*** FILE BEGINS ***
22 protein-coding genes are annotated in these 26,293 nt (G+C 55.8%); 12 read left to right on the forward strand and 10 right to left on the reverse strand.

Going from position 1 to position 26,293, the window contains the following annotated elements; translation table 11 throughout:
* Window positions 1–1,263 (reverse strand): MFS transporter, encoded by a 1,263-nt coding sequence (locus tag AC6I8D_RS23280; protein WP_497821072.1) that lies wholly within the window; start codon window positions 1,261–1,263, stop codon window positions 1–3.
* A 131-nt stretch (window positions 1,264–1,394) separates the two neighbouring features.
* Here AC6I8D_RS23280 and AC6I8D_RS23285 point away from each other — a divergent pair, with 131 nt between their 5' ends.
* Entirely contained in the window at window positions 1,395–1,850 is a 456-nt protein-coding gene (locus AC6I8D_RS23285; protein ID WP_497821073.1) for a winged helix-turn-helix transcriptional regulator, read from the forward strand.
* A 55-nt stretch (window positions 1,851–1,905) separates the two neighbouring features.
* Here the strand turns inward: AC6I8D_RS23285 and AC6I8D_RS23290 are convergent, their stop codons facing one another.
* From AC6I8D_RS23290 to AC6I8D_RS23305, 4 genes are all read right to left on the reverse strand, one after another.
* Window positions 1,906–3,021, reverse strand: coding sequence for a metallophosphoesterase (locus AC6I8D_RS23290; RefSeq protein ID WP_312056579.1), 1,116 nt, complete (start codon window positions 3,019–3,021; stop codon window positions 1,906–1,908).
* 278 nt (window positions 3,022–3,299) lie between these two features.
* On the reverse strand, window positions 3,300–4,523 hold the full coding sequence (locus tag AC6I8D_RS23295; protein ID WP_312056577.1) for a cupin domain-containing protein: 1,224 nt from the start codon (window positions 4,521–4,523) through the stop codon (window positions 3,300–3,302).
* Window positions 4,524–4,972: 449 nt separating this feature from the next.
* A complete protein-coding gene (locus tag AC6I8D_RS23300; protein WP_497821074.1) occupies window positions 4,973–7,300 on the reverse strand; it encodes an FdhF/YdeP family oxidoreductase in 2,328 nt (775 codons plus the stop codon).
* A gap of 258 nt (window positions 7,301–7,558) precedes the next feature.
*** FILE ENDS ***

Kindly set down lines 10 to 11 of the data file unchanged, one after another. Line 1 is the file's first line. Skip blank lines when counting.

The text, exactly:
* Window positions 1,906–3,021, reverse strand: coding sequence for a metallophosphoesterase (locus AC6I8D_RS23290; RefSeq protein ID WP_312056579.1), 1,116 nt, complete (start codon window positions 3,019–3,021; stop codon window positions 1,906–1,908).
* 278 nt (window positions 3,022–3,299) lie between these two features.